The volume of reverse mortgages for fiscal years 2009-2012 fell significantly, exacerbated by the exit of major banking institutions in the space. Since it was still reasonably early in his reverse mortgage career when signs of a downturn appeared, Moran probably could have made the choice to leave the industry. Instead, he wanted to stick with it.

“I was absolutely satisfied,” he said. “I had never thought about getting out of the reverse space, but I definitely toyed with the idea of ​​how nice it is on the broker side.”

Staying connected with the stories people were telling about how a reverse mortgage helped provide some much-needed financial stability in their lives was, and remains, a highlight, Moran says. Additionally, once he moved into the wholesale business, Moran would send written stories of interactions with borrowers or opinion pieces that would include personal anecdotes about his family and how his children were growing up.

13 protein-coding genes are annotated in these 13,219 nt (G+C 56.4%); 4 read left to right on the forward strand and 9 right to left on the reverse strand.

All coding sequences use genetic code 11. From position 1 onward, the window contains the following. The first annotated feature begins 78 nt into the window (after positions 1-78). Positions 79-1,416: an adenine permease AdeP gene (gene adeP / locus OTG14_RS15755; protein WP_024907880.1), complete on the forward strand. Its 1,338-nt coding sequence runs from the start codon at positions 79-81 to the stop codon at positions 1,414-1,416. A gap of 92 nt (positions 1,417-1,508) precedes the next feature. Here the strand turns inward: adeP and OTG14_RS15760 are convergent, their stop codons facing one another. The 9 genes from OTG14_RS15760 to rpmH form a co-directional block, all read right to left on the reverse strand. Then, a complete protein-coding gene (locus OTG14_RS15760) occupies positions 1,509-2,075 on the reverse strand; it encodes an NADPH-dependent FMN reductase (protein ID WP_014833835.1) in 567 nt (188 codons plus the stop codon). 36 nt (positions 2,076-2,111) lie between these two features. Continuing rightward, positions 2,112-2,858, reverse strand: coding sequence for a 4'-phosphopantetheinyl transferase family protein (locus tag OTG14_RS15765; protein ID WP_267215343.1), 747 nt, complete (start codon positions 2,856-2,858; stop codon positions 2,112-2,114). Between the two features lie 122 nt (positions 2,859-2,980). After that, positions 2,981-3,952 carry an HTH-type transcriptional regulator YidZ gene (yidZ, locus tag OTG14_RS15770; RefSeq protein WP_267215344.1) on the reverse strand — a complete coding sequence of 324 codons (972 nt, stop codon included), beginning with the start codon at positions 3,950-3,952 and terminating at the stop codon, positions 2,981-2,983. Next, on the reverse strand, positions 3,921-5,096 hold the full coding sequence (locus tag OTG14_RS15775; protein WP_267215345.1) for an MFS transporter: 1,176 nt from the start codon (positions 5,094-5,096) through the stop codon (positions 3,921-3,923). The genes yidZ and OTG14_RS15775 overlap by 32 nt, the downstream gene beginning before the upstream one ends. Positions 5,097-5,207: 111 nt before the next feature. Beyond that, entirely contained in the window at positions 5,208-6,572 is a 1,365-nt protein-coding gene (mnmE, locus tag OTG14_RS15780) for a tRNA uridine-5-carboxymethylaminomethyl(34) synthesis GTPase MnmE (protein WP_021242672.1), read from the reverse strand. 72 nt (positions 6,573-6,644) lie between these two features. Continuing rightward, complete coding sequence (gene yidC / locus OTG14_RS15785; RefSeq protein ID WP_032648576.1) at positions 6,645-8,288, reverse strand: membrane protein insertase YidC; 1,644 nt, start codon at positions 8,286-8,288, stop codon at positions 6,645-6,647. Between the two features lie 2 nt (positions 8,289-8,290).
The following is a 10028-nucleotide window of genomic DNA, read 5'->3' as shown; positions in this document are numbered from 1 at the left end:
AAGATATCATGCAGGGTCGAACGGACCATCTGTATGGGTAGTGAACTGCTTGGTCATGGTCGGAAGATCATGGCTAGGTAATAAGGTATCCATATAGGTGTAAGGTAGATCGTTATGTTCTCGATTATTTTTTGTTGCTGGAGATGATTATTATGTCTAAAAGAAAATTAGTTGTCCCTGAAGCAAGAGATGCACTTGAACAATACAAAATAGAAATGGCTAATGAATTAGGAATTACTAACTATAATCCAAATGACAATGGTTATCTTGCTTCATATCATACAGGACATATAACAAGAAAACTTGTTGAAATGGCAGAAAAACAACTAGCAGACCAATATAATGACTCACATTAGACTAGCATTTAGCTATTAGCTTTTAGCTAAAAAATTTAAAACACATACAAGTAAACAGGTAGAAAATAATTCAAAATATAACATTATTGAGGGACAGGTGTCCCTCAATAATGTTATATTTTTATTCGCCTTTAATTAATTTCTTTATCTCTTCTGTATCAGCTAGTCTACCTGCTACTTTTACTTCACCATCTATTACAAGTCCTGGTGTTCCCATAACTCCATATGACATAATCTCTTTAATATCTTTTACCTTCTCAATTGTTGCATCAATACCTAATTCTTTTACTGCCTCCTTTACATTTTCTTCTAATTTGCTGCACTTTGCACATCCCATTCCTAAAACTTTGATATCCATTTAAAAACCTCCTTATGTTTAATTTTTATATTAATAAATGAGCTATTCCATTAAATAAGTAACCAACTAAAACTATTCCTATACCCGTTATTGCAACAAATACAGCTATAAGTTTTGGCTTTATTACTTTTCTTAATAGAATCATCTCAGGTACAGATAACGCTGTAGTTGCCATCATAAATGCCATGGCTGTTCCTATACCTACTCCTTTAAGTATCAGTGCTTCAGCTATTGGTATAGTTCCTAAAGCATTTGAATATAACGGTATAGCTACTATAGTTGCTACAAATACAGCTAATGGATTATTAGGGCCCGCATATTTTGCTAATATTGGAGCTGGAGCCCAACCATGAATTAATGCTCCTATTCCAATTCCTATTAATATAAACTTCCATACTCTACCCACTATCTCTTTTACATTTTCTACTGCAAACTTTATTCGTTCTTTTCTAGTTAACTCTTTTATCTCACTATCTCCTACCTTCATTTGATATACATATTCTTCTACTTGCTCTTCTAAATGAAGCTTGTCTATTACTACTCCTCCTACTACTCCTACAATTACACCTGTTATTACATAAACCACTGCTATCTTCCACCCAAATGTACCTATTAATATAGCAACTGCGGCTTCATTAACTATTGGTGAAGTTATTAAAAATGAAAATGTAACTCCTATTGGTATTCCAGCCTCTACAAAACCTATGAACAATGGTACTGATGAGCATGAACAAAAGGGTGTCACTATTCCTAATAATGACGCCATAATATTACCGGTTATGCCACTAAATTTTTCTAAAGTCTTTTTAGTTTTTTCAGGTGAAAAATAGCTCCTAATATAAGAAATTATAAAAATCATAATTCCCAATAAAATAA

“[The reverse mortgage] a product that I know and love, but I also wanted people to know who I was,” he said. “I’ve met so many people over the years, who I’ve never met in person, who tell me how they watched my kids grow up. Or how they used to read my stories with their coffee from morning, and it was so exciting to know that what I was doing at the time really paid off.